SF Book Review, Part 23

Just catching up with SF reading, including the tail end of Hugo candidates and some other stuff. One of these actually made the cut for my Hugo ballot, but alas did not become a finalist. Let's hop in:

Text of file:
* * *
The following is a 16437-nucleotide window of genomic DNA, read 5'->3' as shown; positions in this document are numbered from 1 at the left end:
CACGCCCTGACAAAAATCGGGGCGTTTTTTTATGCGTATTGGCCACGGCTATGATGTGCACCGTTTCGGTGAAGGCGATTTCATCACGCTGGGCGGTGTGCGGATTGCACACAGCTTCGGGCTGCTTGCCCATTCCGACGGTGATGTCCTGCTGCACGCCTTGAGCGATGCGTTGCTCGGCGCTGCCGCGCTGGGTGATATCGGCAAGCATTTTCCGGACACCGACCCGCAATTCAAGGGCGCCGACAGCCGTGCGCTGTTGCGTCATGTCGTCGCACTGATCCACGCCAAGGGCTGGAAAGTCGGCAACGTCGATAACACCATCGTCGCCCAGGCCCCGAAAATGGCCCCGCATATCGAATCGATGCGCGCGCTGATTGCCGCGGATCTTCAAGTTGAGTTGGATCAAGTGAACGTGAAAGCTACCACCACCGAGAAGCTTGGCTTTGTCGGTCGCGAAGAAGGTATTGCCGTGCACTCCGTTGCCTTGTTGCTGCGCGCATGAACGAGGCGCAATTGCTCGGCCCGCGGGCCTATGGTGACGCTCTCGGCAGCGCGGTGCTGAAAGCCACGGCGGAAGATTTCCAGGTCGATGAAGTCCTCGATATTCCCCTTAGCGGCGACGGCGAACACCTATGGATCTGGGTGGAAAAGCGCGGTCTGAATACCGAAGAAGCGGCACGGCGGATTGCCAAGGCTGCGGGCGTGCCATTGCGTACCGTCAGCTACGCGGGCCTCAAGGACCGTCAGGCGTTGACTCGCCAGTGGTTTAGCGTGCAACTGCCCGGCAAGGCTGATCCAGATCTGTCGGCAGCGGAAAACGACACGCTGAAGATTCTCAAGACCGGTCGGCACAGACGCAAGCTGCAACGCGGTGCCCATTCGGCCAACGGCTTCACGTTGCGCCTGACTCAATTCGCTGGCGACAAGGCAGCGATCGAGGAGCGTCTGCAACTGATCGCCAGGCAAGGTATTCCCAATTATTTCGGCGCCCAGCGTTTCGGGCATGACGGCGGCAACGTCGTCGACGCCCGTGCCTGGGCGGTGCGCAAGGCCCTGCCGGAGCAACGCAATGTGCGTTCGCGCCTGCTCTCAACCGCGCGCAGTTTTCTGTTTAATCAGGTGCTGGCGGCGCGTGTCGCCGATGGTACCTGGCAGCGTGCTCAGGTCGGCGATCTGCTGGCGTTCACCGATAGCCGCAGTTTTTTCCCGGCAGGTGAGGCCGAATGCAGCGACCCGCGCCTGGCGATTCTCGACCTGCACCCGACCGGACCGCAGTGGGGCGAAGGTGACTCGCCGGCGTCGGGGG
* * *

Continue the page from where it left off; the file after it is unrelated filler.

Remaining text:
• Corsair by James L. Cambias - The "space pirates" trope can be a fun one if you're willing to sacrifice scientific rigor in favor of a ripping good yarn, essentially pretending that space is an ocean and thus vulnerable to piracy. But space isn't an ocean and the logistics of piracy in space make such an outcome unlikely. And yet, James Cambias has actually managed to make it work in this novel. He does so by cleverly setting up the "ocean" in a limited fashion, speculating about mining operations on the Moon by unmanned semi-autonomous spacecraft (whether there's anything actually worth the trouble of mining on the Moon is another question). This means that piracy is actually conducted from the comfort of our home planet via hacking attacks (sometimes involving other unmanned spacecraft, but still). While the space between Earth and the Moon is vast, energy efficiency essentially dictates the past most of the valuable cargo will have to pass through. The Earth/Moon Lagrange Point is essentially pirate-infested waters. All of this is background, of course, but it's this sort of subtle cleverness that Cambias threads through his work that attracts me. The story itself takes a little while to get going, but works well enough. David Schwartz and Elizabeth Santiago meet each other at MIT, but while they initially hit it off, it seems clear that their general attitudes don't fit together (especially David's more morally flexible approach). A decade later and Santiago is in the Air Force helping fight space piracy. Unbeknownst to her, David is secretly "Captain Jack, the Space Pirate", the most infamous and successful space pirate of them all. Captain Jack's latest endeavor, though, is sponsored by a shady group with their own agenda. When things start to go pear-shaped, David and Elizabeth's paths cross again. Some of the space pirate stuff feels a little cheesy, to be sure, and David's attitude seems naive, egotistical, and maybe even sociopathic at times, but he's at least competent and otherwise likeable enough that he sneaks through. Still, once things get going, it's a lot of fun, and the underlying cleverness worked enough for me that I threw it a Hugo nod (which, of course, did not make the finalists). Cambias is quickly becoming an author I look out for...